Checking In

My apologies for the lack of devotions these last couple of mornings. Pastoral duties sometimes become demanding, making it difficult to find time to write something thoughtful.

Now is a good time to mention that Methodist Life welcomes submissions from new writers and artists. We tend to work from the daily lectionary readings, but I personally deviate from those texts from time to time, and submissions do not have to be built around them. As editor, all I ask is that you represent traditional Christianity well while not minding some editing when necessary. If you want to submit something, send it to chuck@methodist.life.

For your consideration today, I offer you an article I wrote for the Jonesborough Herald and Tribune while pastor of Fairview United Methodist Church more than a decade ago.


Heart Wide Open

By Chuck Griffin

How open are you to God’s influence?

Most of us who call ourselves Christian would like to think we are very open. And indeed, a lot of Christians allow God to influence them in ways that change their lives dramatically.

Often, you run into Christians who have given up careers and financial security to serve God.

Occasionally, you meet people who for long periods of time give up the comfort and familiarity of home to serve others in far-away places. For example, I once met a missionary who had gone to Papua New Guinea as a young woman in the early 1970s. She had felt God calling her to translate the New Testament for a tribe of people who speak an obscure language.

By 2005, she had finished the work. I met her while she was in Kentucky, a much older woman saying a last good-bye to her relatives. She loved the tribal people so much that she had decided to live with them the rest of her life.

Rarely, you meet people who face death to follow God’s lead. Mary, mother of Jesus Christ, falls in this category.

Stoning was the punishment of the day for a poor, unwed pregnant girl, which is how her neighbors would have viewed Mary. To follow God while facing such dire circumstances required a heart wide open to God’s influence.

God chose Mary, it seems, because she had the right soul for the job. She was young, perhaps as young as 14, but Scripture records in the first chapter of Luke her remarkable understanding of the meaning of Christ’s coming.

“My soul magnifies the Lord, and my spirit rejoices in God my Savior, for he has looked with favor on the lowliness of his servant,” Mary said. She was rejoicing with her much older cousin Elizabeth, who carried in her womb John the Baptist, the prophet who would announce the coming of Jesus’ ministry in adulthood.

As Mary continued in her rejoicing, she laid out the radical mission of Christ. He brings mercy to those who believe and follow God. He scatters the proud. He brings down the powerful. He lifts up the lowly and the hungry. He does all of this as a fulfillment of a promise made to the world through Abraham long ago.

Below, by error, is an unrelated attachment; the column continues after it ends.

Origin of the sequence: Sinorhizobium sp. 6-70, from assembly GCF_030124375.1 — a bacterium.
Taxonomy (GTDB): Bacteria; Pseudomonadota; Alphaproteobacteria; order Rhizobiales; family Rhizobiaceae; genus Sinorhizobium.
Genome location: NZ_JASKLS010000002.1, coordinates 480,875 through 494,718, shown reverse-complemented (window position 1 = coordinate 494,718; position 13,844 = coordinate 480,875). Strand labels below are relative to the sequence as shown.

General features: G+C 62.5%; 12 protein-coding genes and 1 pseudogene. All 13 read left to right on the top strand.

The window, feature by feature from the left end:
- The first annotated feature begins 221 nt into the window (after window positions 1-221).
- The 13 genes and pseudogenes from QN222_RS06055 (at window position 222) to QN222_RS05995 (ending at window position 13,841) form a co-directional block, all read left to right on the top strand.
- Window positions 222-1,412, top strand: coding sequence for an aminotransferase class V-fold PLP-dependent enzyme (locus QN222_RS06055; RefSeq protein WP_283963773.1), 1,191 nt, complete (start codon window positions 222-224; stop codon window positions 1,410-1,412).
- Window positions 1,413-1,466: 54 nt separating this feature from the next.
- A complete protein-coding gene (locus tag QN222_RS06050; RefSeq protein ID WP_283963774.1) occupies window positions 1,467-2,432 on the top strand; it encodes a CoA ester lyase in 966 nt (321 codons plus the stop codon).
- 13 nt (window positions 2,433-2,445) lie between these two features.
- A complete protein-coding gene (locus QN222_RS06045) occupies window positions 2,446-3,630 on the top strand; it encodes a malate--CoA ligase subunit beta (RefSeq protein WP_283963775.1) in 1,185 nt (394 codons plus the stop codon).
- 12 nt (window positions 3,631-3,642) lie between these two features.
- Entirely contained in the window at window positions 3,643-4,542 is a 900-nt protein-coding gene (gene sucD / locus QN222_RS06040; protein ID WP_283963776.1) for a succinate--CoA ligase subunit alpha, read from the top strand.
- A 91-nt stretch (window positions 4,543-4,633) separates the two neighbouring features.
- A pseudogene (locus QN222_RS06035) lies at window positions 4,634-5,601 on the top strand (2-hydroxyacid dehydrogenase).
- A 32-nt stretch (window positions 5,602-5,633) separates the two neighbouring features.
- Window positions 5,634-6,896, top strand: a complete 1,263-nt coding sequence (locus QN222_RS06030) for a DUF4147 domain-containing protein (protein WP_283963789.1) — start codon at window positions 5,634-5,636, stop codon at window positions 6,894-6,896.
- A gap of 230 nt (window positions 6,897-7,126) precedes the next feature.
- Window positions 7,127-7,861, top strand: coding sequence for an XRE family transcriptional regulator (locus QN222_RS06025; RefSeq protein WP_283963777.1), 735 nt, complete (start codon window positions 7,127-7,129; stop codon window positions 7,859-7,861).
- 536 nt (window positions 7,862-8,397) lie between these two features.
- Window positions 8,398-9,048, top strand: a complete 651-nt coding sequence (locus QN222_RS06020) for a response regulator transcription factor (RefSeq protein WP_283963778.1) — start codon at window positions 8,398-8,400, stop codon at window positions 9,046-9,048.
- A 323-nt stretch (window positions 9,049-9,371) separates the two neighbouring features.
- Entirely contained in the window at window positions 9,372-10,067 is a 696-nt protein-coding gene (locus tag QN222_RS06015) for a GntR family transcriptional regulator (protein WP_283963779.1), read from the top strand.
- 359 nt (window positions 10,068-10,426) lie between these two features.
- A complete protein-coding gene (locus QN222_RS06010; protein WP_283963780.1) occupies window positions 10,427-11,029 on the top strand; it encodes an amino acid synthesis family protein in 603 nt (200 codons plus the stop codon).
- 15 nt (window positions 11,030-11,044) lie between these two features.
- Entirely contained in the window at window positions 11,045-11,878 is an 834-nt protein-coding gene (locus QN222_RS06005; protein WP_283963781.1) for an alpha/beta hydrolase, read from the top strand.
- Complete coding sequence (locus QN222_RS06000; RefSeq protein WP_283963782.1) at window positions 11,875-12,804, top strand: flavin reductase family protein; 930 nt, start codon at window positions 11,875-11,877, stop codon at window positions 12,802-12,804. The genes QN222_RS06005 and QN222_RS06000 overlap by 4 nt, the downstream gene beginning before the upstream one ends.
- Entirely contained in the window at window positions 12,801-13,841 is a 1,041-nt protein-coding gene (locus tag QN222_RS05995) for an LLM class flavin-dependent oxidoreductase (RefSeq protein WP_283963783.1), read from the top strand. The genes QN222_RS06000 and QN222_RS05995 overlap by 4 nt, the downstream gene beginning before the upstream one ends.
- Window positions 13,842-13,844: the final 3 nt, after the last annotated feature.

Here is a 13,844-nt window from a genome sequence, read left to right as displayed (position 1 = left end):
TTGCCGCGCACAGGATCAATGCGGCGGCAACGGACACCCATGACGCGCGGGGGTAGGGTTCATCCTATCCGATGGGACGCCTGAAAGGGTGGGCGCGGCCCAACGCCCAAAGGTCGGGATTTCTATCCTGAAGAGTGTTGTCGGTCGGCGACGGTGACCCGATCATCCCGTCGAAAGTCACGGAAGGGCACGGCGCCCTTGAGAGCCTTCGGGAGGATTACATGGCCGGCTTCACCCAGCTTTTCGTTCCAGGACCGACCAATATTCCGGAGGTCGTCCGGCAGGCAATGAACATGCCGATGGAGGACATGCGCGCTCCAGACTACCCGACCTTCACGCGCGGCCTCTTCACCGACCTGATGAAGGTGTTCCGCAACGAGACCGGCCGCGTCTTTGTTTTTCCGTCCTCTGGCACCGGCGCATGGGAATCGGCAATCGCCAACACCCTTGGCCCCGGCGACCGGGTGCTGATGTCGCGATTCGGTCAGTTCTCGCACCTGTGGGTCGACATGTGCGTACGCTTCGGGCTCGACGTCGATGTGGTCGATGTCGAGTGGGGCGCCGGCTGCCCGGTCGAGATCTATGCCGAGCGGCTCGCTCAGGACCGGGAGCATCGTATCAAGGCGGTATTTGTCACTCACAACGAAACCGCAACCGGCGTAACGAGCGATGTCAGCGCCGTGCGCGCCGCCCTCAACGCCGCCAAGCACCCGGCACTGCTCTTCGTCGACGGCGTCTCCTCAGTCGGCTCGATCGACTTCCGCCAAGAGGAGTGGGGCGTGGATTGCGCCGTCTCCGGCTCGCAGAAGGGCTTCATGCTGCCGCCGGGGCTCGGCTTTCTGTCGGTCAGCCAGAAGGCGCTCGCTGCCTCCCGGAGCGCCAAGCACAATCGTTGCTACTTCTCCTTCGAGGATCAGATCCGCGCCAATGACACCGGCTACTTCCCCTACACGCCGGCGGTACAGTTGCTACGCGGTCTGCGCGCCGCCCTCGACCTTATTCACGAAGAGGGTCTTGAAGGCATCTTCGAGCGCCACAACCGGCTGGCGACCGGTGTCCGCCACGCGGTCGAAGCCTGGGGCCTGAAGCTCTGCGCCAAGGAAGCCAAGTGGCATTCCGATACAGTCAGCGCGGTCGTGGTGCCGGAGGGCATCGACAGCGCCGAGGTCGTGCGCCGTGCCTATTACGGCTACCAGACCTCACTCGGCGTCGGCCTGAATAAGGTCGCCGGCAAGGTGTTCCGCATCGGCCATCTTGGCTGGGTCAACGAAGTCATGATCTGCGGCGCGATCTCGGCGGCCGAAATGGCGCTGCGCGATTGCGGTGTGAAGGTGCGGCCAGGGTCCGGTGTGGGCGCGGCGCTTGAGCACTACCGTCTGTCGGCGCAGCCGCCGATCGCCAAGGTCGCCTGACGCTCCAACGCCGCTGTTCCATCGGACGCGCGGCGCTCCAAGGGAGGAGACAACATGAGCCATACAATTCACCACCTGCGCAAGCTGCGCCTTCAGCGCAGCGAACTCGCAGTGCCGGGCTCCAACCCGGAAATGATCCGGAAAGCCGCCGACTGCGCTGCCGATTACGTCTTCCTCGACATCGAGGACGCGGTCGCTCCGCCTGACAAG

And of course, we now understand that Jesus grew up to accomplish this radical realignment of power through his death on the cross, a sacrifice designed to break the grip of sin.

Governments and armies still seem to have power, but none can help you establish a relationship with God. At best, they can keep the relationship freely available.

If you believe, really believe, in the saving work of Christ, it becomes more difficult each day to see your place in the world in secular ways. How open are you to God’s influence?

The answer has a lot to do with how much of this world you’re willing to risk while knowing a better world is guaranteed.

The God Bearer

It’s time to think about Mary, Mother of Jesus Christ, which means it’s time to think big about faith and courage.

God chose Mary, it seems, because she had the right soul for the task. She was young, but Luke 1:46-55 records her remarkable understanding of the meaning of Christ’s coming.

“My soul magnifies the Lord, and my spirit rejoices in God my Savior, for he has looked with favor on the lowliness of his servant,” Mary said. She was rejoicing with her much older cousin Elizabeth, who carried in her womb John the Baptist, the prophet who would announce the coming of Jesus’ ministry in adulthood.

As Mary continued in her prophetic rejoicing, she laid out the radical mission of Christ. He brings mercy to those who believe and follow God. He scatters the proud. He brings down the powerful. He lifts up the lowly and the hungry. He does all of this as a fulfillment of a promise made to the world through Abraham long ago.

Christ is, in a word, revolutionary.

Governments and armies still seem to have power, but none can help you establish a relationship with God. At best, they can keep the relationship freely available. Christ on the cross is what changes everything for us.

Mary’s song also serves as a call for us to magnify the Lord. The baby in her womb would reveal God’s nature to all. As the body of Christ on earth today, Christians similarly exhibit God’s Spirit to a hurting world.

Oh, to magnify the Lord in every moment of our lives, to allow revolution to occur in every choice we make. It isn’t easy, of course.

Fortunately, the baby who grew to be a man and live out his mother’s prophecies did not shrink from the difficult task of the cross. May God grant us similar courage in this season.

Lord, thank you for turning the world upside down. Help us to live as people who believe the change is real and ongoing. Amen.